August 27, 2008
**With apologies to Mark Twain**
Last Saturday morning I stumbled out of bed before the sun was up to get ready for work. It was one of those mornings that I wished that caffeine was still my friend. Little did I know that I was going to have an awakening that would rival caffeine.
My first hint that something was different that morning was that my dogs were not outside my bedroom door. A lot of times they sleep on the steps or outside our bedroom doors. Once my pack hears any movement, their tails start thumping on the walls and doors. Sounds like a persistent knocking on the door. When I leave the room, I have to herd them down the steps in front of me so I don’t take a tumble. After all, we are talking about two hundred plus pounds of dogs. When they get to the bottom of the steps they do this “ansy-dancey” prancing in anticipation of their morning breakfast while I walk down the steps.
I guess, being only half-awake, I failed to register the differences in the morning dog rituals. I was half-way down the steps before anything registered. This morning my dogs were already down the steps. And I was not the center of attention. My boxer mix, Duchess, was standing with her nose to the front door and her tail was going like crazy. The other two were watching her cautiously from a distance.
My first thought was that someone was at the front door. Then Duchess jumped.
Straight up. About two or three feet high.
Not a small feat for a seventy-pound dog with hip problems.
I stood stock still and watched. Duchess moved back a couple of steps. Then I saw it. A long, green frog leaping at the front door. Apparently even frogs know where to find the exit….
Duchess watched the frog make two or three more tries at the front door. Then she moved back in, hoping for a playmate. The frog didn’t see the possibility of fun and quickly scuttled behind the legs of a table in the foyer. The other two dogs just watched Duchess, their look saying “You’re on your own with this.”
I was now officially awake! Once I was past the initial shock, it all made sense. I guess for that to make sense to you, you’d have to know us to understand that the appearance of amphibians or reptiles in the house usually has a logical explanation. We won’t discuss the cricket invasion….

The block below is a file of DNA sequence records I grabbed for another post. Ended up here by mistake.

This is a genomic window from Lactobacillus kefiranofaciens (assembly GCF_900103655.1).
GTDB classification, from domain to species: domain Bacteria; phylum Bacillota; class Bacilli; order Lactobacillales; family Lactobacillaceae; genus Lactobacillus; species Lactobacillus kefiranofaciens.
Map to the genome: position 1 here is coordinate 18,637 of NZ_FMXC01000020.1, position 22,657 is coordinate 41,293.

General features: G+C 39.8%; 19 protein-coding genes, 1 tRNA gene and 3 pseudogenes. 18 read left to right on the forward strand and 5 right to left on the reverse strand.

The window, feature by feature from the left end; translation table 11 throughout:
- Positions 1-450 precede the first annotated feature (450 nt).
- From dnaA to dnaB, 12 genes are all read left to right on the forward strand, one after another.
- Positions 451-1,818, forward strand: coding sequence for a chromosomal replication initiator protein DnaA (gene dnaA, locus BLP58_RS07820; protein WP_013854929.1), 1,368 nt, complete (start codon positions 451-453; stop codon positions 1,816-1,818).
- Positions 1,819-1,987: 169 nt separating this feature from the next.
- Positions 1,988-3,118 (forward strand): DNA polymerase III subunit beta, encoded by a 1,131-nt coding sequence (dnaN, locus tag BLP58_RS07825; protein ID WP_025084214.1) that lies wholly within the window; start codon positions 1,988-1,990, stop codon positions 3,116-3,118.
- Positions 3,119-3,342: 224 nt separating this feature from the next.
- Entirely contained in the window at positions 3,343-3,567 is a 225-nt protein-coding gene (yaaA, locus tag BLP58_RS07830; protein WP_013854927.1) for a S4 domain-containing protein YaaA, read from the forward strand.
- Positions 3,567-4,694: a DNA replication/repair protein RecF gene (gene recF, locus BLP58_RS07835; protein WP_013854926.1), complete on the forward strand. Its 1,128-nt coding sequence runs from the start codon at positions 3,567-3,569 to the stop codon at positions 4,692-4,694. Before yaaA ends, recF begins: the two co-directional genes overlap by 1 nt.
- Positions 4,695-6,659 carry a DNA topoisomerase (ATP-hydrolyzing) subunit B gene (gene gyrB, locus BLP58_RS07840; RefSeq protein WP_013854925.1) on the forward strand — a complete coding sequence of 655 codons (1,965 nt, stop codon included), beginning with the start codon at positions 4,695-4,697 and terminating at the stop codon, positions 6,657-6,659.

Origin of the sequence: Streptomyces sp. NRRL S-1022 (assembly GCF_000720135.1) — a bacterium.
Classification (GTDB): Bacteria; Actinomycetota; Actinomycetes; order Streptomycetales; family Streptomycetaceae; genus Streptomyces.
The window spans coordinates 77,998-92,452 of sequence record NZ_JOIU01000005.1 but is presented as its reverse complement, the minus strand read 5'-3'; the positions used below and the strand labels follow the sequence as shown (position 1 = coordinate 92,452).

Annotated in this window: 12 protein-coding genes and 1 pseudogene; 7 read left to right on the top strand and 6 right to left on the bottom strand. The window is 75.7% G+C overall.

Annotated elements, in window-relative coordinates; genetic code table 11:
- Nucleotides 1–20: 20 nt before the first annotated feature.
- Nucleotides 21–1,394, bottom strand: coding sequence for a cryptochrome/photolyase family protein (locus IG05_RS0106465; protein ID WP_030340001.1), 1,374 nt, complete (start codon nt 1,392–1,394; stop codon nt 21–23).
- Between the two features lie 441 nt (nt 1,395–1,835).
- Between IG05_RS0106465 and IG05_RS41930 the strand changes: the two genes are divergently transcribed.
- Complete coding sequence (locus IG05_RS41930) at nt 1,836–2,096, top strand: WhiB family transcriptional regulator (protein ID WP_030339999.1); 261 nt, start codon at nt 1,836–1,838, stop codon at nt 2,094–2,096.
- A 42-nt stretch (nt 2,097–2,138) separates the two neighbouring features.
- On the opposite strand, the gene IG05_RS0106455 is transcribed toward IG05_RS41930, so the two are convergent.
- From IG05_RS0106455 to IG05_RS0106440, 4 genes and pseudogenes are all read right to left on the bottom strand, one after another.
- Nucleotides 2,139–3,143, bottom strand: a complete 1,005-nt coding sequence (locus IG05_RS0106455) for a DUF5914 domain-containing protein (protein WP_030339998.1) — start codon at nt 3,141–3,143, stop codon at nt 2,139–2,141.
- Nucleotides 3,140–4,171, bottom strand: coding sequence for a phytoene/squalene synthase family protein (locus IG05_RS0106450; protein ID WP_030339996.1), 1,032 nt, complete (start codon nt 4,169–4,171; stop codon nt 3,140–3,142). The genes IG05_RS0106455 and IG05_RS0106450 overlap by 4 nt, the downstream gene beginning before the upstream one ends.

Logical explanation or not, that didn’t mean that I was going to try and capture the frog. I don’t do amphibians or reptiles. For further clarification of this see my previous post, https://dlkaufman.wordpress.com/2008/06/19/all-gods-creatures/
So, for help, I went to the number one frog source in the house, my oldest son. Sure enough, it was a friend’s frog. The questions rolled through my brain. A friend’s frog? Since when had we started boarding other people’s amphibians? Why was a friend’s frog loose in our house?
Now, as the mother of four children, I’ve learned never to ask questions unless I really want to know the answer. Considering the number of amphibians and reptiles (NO SNAKES) in my son’s room, I really didn’t want to know.
I like to sleep at night.
We did recapture the frog. Or rather, my son did. Duchess was out a new playmate, and the frog was safe once again. It was better than caffeine.
Sometimes life throws you something unexpected. Like frogs at the front door. Or jumping dogs.
Me, I just knew there was a logical explanation. I wish that was always my first reaction when life hands me more than frogs and jumping dogs. Unfortunately, I don’t always know the big picture in life.
And sometimes things more unexpected than a frog trying to make an exit occur.